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Abandoned Quarry: New and Selected Poems
Abandoned Quarry: New and Selected Poems
John Lane
Mercer University Press, 2011
169 pp., $20.00

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Riffraff: Poems (LSU Press Paperback Original)
Riffraff: Poems (LSU Press Paperback Original)
Stephen Cushman
LSU Press, 2011
80 pp., $16.95

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Richard Gibson


Poets Landscaping

John Lane and Stephen Cushman.

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Although salient features of both books, these landscape poems represent only one feature in their variegated topographies. Lane's evolving relationship with a troubled family history crops up repeatedly in his book; particularly striking in this regard are The Dead Father Poems, in which he entertains his father's ghost. If there is a must-read poem in the book, it is "Against Information," in which long Ginsbergian lines offer a rollicking critique of a host of modern fetishes. The two poets Lane mentions most frequently are Blake and, as noted above, Whitman, and their influence can be detected in the prophetic and colloquial strains that give such richness to Lane's voice throughout Abandoned Quarry.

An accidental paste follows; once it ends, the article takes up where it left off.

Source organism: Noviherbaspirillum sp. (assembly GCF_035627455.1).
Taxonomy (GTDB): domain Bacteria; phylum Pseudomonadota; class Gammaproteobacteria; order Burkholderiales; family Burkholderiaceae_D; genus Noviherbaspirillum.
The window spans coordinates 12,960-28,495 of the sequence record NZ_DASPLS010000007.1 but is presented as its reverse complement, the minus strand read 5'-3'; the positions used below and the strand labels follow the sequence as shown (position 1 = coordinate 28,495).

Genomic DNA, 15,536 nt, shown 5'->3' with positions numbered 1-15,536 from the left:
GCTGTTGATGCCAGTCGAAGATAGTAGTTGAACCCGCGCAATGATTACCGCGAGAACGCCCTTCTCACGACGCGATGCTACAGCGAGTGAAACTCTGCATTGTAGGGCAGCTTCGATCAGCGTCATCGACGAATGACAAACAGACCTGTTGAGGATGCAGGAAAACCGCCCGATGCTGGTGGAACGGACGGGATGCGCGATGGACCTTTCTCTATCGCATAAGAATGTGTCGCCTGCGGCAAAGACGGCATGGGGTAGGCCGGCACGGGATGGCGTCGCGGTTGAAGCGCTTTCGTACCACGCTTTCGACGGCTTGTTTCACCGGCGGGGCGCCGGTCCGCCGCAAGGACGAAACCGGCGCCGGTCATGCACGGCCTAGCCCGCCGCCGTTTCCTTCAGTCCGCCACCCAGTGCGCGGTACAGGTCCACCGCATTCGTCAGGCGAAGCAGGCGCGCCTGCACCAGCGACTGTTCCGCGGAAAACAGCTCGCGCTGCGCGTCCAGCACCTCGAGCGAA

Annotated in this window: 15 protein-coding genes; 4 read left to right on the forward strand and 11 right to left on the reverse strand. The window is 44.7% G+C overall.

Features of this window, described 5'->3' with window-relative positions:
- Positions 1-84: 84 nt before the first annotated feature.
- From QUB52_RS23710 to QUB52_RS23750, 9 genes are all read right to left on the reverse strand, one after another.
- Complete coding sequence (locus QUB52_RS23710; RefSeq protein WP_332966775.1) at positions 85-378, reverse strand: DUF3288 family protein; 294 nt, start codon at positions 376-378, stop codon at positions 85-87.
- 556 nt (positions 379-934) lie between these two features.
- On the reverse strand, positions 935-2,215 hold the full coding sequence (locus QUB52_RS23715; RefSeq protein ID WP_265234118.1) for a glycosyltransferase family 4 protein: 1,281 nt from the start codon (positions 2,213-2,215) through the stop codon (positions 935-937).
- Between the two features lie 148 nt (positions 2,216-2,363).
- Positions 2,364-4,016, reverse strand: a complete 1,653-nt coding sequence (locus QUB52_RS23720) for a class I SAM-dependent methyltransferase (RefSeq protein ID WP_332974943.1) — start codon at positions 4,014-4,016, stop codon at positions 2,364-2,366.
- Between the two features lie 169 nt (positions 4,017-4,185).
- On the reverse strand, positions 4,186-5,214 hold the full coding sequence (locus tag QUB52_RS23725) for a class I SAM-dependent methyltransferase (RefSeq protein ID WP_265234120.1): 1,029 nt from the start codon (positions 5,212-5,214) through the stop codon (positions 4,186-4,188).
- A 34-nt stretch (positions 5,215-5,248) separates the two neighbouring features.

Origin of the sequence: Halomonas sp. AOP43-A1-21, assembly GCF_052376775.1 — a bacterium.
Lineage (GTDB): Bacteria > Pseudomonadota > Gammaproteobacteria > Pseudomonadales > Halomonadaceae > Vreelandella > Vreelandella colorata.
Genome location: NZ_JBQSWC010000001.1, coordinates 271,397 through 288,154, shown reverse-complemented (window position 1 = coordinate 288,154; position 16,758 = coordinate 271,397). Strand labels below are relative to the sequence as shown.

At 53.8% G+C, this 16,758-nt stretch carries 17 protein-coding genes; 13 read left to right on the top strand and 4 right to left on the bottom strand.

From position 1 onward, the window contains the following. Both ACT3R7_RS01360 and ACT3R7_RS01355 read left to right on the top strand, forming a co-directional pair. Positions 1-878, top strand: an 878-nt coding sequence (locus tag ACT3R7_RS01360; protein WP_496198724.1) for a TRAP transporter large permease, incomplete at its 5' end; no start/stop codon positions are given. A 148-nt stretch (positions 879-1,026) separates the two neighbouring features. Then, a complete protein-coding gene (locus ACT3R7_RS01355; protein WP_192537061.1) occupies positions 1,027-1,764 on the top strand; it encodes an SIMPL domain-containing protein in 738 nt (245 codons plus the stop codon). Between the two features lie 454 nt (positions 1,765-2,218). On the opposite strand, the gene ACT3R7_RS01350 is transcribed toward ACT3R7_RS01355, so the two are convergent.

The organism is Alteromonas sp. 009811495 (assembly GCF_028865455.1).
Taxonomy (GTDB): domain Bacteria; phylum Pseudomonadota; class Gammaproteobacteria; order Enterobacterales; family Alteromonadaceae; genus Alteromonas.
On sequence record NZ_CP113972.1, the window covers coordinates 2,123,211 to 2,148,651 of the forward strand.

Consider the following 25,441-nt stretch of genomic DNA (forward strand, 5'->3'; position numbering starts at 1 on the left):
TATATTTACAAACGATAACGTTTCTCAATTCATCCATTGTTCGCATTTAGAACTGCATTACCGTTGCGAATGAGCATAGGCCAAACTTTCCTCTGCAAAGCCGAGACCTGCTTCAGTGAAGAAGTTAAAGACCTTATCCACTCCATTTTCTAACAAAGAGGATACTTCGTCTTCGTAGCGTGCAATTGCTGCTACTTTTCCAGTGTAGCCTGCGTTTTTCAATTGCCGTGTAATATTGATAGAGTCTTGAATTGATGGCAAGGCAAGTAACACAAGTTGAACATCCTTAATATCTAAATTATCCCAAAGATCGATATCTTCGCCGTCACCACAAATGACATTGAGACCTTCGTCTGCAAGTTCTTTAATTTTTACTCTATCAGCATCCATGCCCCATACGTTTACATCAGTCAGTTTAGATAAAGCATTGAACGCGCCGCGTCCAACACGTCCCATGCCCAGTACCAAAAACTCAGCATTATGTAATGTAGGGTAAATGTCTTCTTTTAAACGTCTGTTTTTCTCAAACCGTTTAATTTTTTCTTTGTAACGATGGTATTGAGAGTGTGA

In addition to landscape, Cushman's wry, epigrammatic style accommodates topics as various as life in a busy household, the body's aging, places elegant (the French countryside) and inelegant (a Parkinson's clinic), and language itself ("Ways People Wake," a list, and "Unspoken Agreement," musings on language and brain activity, are must reads on this front). As in Cushman's earlier two books of poems, Cussing Lesson and Blue Pajamas, this collection also offers us spiritual contemplation in poems like "Aramaic in Sednaya," in which hearing an old nun praying "in her savior's native tongue" transforms the speaker's experience of the surrounding landscape: "the desert become / anything but desolate." Lane's and Cushman's collections are linked in their mutual fascination with such moments, where perception of a place or thing profoundly shifts. Looking up from reading these books, you may find yourself making your own unexpected discoveries of fullness, whether in an overlooked spot or in an object that had previously seemed useless, the merest riffraff.

Richard Gibson is assistant professor of English at Wheaton College.


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